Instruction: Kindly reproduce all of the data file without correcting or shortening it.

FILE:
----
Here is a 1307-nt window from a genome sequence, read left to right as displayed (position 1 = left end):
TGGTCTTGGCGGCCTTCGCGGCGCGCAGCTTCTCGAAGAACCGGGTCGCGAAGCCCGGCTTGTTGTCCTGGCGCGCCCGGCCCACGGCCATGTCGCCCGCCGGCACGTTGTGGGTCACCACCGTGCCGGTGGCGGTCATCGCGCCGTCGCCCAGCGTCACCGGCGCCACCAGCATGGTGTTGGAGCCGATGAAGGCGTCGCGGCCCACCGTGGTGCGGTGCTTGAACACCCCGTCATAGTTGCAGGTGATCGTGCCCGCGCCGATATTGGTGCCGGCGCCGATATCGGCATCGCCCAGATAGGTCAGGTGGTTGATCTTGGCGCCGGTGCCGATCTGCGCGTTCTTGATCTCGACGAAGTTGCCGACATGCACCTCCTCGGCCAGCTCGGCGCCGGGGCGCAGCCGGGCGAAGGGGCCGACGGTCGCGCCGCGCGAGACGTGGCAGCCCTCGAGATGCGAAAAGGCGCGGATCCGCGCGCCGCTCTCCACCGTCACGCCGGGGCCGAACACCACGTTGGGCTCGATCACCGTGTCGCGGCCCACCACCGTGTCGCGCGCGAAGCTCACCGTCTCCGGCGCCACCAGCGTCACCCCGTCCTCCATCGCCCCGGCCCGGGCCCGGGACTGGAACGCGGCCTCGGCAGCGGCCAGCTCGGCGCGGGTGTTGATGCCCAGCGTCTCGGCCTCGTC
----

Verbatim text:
Here is a 1307-nt window from a genome sequence, read left to right as displayed (position 1 = left end):
TGGTCTTGGCGGCCTTCGCGGCGCGCAGCTTCTCGAAGAACCGGGTCGCGAAGCCCGGCTTGTTGTCCTGGCGCGCCCGGCCCACGGCCATGTCGCCCGCCGGCACGTTGTGGGTCACCACCGTGCCGGTGGCGGTCATCGCGCCGTCGCCCAGCGTCACCGGCGCCACCAGCATGGTGTTGGAGCCGATGAAGGCGTCGCGGCCCACCGTGGTGCGGTGCTTGAACACCCCGTCATAGTTGCAGGTGATCGTGCCCGCGCCGATATTGGTGCCGGCGCCGATATCGGCATCGCCCAGATAGGTCAGGTGGTTGATCTTGGCGCCGGTGCCGATCTGCGCGTTCTTGATCTCGACGAAGTTGCCGACATGCACCTCCTCGGCCAGCTCGGCGCCGGGGCGCAGCCGGGCGAAGGGGCCGACGGTCGCGCCGCGCGAGACGTGGCAGCCCTCGAGATGCGAAAAGGCGCGGATCCGCGCGCCGCTCTCCACCGTCACGCCGGGGCCGAACACCACGTTGGGCTCGATCACCGTGTCGCGGCCCACCACCGTGTCGCGCGCGAAGCTCACCGTCTCCGGCGCCACCAGCGTCACCCCGTCCTCCATCGCCCCGGCCCGGGCCCGGGACTGGAACGCGGCCTCGGCAGCGGCCAGCTCGGCGCGGGTGTTGATGCCCAGCGTCTCGGCCTCGTC